Oil on canvas, white-gold leaf and lacquer frame
Marks: Untitled, 1950, Robert Breer, 26×32, No. 29 in a circle (paper label)
Provenance: Robert Breer, Private Collection, Chicago
Canvas: H: 25 3/4” x W: 32”
Framed: H: 32 1/4” x W: 39″
“Breer acknowledges his respect for this purist, “cubist” cinema, which uses geometric shapes moving in time and space”
Robert Breer’s career as an artist and animator spans 50 years and his creative explorations have made him an international figure. He began his artistic pursuits as a painter while living in Paris from 1949-59. Using an old Bolex 16mm camera, his first films, such as “Form Phases”, were simple stop-motion studies based on his abstract paintings.
Breer has always been fascinated by the mechanics of film. Perhaps it was his father’s fascination with 3-D work that inspired Breer to tinker with early mechanical cinematic devices. His father was an engineer and designer of the legendary Chrysler Airflow automobile in 1934 and built a 3-D camera to film all the family vacations. After studying engineering at Stanford, Breer changed his focus toward handcrafted arts and began experimenting with flip books. These animations, done on ordinary 4″ by 6″ file cards have become the standard for all of Breer’s work in fim.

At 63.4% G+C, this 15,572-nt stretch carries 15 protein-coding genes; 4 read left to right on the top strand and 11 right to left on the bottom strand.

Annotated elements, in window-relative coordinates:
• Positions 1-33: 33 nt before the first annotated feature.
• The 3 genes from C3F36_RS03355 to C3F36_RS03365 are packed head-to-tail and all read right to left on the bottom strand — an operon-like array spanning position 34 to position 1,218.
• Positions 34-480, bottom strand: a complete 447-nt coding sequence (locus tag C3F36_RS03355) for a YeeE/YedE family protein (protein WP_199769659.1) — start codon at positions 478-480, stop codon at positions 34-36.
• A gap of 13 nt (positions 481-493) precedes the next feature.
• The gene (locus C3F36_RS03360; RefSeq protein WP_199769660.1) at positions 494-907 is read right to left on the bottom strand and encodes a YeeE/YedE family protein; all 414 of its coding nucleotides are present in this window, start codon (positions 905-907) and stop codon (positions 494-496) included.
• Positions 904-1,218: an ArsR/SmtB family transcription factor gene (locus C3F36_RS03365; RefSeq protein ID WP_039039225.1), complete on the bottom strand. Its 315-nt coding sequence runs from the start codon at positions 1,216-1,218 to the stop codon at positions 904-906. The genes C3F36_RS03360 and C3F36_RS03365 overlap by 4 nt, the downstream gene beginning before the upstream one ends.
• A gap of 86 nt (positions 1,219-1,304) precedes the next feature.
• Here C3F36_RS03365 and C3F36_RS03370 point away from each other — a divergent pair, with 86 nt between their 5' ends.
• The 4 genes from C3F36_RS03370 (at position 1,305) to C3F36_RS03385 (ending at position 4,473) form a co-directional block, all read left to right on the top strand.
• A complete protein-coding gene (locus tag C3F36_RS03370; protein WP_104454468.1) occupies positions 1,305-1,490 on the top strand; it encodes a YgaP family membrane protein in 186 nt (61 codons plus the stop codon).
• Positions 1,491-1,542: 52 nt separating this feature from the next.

Like many of his generation, Breer did early work influenced by the various European modern art movements of the early 20th century, ranging from the abstract forms of the Russian Constructivists and the structuralist formulas of the Bauhaus, to the nonsensical universe of the Dadaists. As a result of his association with the Denise René Gallery, which specialized in geometric art, he saw the abstract films of such pioneers as Hans Richter, Viking Eggeling, Walter Ruttmann and Fernand Léger. Breer acknowledges his respect for this purist, “cubist” cinema, which uses geometric shapes moving in time and space.
In 1955, he helped organize and exhibited in a show in Paris entitled “Le Mouvement” (The Movement), which paved the way for new cinema aesthetics. During this period, Breer also met the poet Allen Ginsberg and introduced him to his film “Recreation” (1956), which made use of frame-by-frame experiments in a non-narrative structure. Although Breer resisted being labeled a beatnik, the film does capture some aspects of beat poetry and music.
When Breer returned to the United States in the late 1950s, the American avant-garde was thriving and films by Kenneth Anger, Stan Brakhage, Peter Kubelka and Maria Menken were creating a new visionary movement. Breer found kindred spirits within the New York experimental scene. As Pop Art emerged as a phenomenon in the 1960s, Breer befriended Claes Oldenburg and others. He worked on the TV show, “David Brinkley’s Journal”, filming pieces on art shows in Europe; at the same time, he made his debut documentary on the sculptor Jean Tinguely in 1961.